Cybersecurity has become a renewed focus for companies in all industries as work shifts online and systems migrate to the cloud. And deepwatch just closed a $53 million Series B led by Goldman Sachs as it looks to grow.
“Whether it’s retail or manufacturing or healthcare, most companies have moved to increasingly digital footprints,” Charlie Thomas, CEO of deepwatch told Business Insider. “They create exposure for themselves and sensitive data and information.”
That’s where deepwatch and other providers come in. They partner with companies to help them manage their day-to-day security. And deepwatch isn’t just a tech plug-in. It staffs a dedicated team for each of its clients, called a “squad,” that works alongside a company’s existing security team. The squads consist of a relationship manager, engineers, and analysts who monitor a company’s systems 24 hours a day.
With this round of fresh funding, deepwatch is looking to grow its partner ecosystem, which is its primary distribution model. Part of deepwatch’s go-to-market strategy is reaching customers through larger security platforms and consultants like GuidePoint Security and Set Solutions. deepwatch is also building out its app, called deepwatch Lens, which gives companies a live view of their system security status.
“We couldn’t be more excited to have Goldman Sachs as a financial partner going forward,” Thomas said. Goldman has invested in several cybersecurity startups, including CyberArk and Very Good Security.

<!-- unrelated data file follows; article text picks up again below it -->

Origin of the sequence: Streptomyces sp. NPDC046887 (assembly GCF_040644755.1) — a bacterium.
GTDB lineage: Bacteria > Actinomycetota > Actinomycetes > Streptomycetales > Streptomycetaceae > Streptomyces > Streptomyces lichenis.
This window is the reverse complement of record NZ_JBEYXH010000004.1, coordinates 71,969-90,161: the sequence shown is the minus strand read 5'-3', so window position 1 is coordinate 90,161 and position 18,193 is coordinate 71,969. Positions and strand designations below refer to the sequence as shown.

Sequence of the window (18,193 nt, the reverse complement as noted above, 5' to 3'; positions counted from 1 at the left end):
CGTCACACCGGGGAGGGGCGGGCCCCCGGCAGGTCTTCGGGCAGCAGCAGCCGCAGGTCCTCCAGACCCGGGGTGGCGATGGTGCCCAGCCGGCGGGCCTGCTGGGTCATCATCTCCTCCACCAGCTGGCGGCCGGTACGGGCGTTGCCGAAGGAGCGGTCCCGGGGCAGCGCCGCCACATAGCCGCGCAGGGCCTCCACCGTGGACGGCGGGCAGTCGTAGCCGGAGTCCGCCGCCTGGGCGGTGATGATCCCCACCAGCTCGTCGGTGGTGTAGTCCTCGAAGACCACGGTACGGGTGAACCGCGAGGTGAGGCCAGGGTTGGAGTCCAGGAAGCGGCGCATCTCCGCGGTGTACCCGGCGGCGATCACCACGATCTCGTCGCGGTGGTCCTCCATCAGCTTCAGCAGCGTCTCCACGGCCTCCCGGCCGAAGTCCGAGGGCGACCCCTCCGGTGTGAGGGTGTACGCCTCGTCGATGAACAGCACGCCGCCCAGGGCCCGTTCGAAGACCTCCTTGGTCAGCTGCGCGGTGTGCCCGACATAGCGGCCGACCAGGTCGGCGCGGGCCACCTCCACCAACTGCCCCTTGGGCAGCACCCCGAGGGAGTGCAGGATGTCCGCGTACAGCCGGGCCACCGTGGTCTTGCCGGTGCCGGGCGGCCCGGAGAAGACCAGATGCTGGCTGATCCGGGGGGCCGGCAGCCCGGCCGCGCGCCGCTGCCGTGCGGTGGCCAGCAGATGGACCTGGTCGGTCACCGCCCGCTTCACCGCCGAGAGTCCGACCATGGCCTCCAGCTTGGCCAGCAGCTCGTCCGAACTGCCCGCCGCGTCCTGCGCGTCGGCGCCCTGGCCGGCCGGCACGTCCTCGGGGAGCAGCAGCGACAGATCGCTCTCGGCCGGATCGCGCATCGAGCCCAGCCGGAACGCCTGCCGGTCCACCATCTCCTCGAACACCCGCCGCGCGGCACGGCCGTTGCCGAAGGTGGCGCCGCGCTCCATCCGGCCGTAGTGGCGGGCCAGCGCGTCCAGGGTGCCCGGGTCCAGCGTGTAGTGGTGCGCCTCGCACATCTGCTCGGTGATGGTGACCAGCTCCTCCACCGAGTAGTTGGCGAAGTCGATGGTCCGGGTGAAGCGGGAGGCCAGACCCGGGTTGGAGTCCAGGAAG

deepwatch got started in 2015 as a cybersecurity outsourcing business at GuidePoint Security. It was spun off in 2019, and has raised $76 million to date.
Cybersecurity is a top concern for any company operating digitally
As more companies migrate to the cloud and work is increasingly done remotely, securing systems and data has become a top concern.
“Many companies were ill prepared for the abrupt transition to remote work,” Thomas said.
VPNs, or virtual private networks, are often used by companies as a way for employees to plug into internal systems. But they’re not always secure, Thomas said.
“VPN is not secure, and there are lots of ways for attackers to get in through gaps in that,” Thomas said. “If you think about every laptop connected to home WiFi, which oftentimes isn’t the most secure, now connecting to a corporate asset, there are many more paths to enter your corporate network now for the bad guys.”
Throughout the pandemic, deepwatch has seen an uptick in attacks like phishing, where hackers attempt to get into companies’ servers and access sensitive data.
“We know factually just from our own data that companies are at much greater risk, and there have been a number of incidents,” Thomas said. “We’ve certainly seen a rise in ransomware, and companies having to pay that as well.”
Through deepwatch’s security platform, companies can monitor systems and be alerted quickly to any anticipated or realized breaches.
“What we do is help companies watch that very carefully and mitigate that and spot that behavior in advance if we can,” Thomas said. “We don’t always get it in advance, but we do notice it quickly, and help contain and minimize the overall impact to the business.”